Immigrant children are being forced to take drugs to manage the trauma after being detained and separated from parents, it has been claimed.
According to a lawsuit, youngsters are being routinely and forcibly given a range of psychotropic drugs at US government-funded youth shelters.
Children held at facilities such as the Shiloh Treatment Center in Texas are almost certain to be administered the drugs, irrespective of their condition, and without their parents’ consent, it is claimed.
The Shiloh centre, which specialises in services for children and youths with behavioural and emotional problems, has yet to comment.
The lawsuit was filed by the Los Angeles-based Center for Human Rights & Constitutional Law on April 16.
Just days earlier, the Trump Administration introduced its “zero tolerance” policy to separate children from parents who crossed the US-Mexico border illegally.
The President signed an executive order abandoning the policy on Wednesday.
Carlos Holguin, a lawyer representing the Center for Human Rights & Constitutional Law, said: “If you’re in Shiloh then it’s almost certain you are on these medications.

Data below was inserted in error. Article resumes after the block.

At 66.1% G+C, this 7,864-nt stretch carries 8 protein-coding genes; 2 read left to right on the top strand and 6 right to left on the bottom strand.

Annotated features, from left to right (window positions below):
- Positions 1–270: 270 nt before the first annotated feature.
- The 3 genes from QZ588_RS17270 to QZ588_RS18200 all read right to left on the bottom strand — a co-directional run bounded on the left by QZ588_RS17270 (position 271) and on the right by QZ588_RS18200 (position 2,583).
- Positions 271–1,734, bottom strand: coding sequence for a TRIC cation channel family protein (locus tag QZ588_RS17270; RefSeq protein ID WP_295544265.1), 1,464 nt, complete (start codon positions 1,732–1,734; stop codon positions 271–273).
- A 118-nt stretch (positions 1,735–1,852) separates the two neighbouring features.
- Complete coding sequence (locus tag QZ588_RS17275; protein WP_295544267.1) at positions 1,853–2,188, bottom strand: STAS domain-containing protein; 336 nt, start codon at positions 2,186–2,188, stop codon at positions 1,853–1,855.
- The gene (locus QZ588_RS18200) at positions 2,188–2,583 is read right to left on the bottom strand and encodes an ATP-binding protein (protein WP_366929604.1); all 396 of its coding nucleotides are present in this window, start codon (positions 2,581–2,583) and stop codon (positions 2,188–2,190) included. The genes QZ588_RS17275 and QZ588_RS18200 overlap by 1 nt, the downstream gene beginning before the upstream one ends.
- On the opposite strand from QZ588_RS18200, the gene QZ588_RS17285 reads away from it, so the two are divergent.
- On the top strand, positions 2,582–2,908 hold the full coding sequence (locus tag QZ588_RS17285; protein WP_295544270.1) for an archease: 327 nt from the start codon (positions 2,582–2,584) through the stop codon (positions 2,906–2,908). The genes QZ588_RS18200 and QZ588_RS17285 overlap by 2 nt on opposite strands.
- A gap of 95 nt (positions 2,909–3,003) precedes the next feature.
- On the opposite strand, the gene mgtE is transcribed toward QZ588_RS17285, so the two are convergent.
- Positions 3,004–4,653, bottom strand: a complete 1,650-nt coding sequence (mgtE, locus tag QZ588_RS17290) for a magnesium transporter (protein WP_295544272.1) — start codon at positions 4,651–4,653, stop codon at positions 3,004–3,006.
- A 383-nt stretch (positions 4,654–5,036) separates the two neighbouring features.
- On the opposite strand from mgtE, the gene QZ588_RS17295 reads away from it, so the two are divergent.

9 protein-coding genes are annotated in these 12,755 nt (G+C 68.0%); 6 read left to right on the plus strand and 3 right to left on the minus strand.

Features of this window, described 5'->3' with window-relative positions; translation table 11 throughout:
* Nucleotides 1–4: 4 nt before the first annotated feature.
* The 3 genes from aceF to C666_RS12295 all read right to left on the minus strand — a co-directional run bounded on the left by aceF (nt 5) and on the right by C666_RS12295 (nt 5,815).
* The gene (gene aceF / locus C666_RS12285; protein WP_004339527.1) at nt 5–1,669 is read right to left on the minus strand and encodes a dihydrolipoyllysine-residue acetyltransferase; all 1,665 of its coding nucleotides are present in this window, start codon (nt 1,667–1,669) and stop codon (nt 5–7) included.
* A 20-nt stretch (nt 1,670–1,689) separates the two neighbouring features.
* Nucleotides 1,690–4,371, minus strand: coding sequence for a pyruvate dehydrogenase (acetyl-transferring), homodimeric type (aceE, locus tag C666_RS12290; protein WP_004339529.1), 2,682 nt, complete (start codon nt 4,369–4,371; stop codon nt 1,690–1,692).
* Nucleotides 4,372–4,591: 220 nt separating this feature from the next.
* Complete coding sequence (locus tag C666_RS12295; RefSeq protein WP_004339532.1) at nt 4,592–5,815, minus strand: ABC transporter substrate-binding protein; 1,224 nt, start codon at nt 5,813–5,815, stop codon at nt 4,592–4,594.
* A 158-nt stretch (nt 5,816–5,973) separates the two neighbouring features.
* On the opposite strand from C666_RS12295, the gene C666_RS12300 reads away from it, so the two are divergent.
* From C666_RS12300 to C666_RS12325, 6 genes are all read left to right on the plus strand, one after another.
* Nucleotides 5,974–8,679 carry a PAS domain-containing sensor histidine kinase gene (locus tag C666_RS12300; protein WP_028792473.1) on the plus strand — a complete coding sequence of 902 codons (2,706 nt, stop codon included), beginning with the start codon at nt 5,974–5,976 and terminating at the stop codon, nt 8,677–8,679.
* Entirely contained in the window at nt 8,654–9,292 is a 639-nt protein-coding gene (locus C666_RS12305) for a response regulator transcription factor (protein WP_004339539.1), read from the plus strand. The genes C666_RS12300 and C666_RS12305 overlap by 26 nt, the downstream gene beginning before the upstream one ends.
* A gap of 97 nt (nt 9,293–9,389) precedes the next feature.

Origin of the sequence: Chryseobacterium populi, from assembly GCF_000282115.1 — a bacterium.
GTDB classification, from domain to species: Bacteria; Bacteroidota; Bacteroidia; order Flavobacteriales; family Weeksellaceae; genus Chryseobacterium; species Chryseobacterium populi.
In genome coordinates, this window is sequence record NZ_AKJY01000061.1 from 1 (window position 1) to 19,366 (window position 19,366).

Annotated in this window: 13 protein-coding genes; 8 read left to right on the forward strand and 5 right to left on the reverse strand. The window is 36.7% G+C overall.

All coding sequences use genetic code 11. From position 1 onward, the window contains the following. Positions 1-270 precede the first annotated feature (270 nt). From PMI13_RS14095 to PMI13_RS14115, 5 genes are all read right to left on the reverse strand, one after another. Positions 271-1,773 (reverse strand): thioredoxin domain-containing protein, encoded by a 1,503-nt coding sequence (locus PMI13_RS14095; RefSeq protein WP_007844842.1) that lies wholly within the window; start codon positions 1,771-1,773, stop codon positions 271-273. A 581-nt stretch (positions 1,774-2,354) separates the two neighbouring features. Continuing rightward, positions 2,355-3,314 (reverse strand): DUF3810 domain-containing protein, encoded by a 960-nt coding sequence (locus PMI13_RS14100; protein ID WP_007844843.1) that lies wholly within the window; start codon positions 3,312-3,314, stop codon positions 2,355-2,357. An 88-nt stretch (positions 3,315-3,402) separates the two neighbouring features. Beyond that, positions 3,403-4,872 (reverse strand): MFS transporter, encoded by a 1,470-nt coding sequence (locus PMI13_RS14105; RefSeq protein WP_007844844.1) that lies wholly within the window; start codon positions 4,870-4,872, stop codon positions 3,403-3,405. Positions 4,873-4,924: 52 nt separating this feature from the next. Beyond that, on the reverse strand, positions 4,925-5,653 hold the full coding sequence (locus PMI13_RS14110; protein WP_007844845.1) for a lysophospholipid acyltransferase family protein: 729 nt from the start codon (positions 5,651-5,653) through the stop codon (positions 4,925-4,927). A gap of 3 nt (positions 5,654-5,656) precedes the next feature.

“So if any child were placed in Shiloh after being separated from a parent, then they’re almost certainly on psychotropics.”
Officials at the Office of Refugee Resettlement (ORR), which oversees such centers, were not immediately available for comment.
‘Chemical straight jackets’
The lawsuit warns of the dangers of using medication as “chemical straight jackets,” rather than treat actual mental health needs as taking multiple psychotropic drugs at the same time can seriously injure children.
ORR-run centres unilaterally administer the drugs to children in disregard of laws in Texas and other states that require either a parent’s consent or a court order, the filing said.
The lawsuit seeks a shift in ORR policies to comply with state laws and prevent the prolonged detention of children.
Some youths at Shiloh reported being given up to nine different pills in the morning and six in the evening and said they were told they would remain detained if they refused drugs, the lawsuit said.
Held down and injected
Some said they had been held down and given injections when they refused to take medication, the lawsuit said.
One mother said neither she nor any other family member had been consulted about medication given to her daughter, even though Shiloh had their contact details.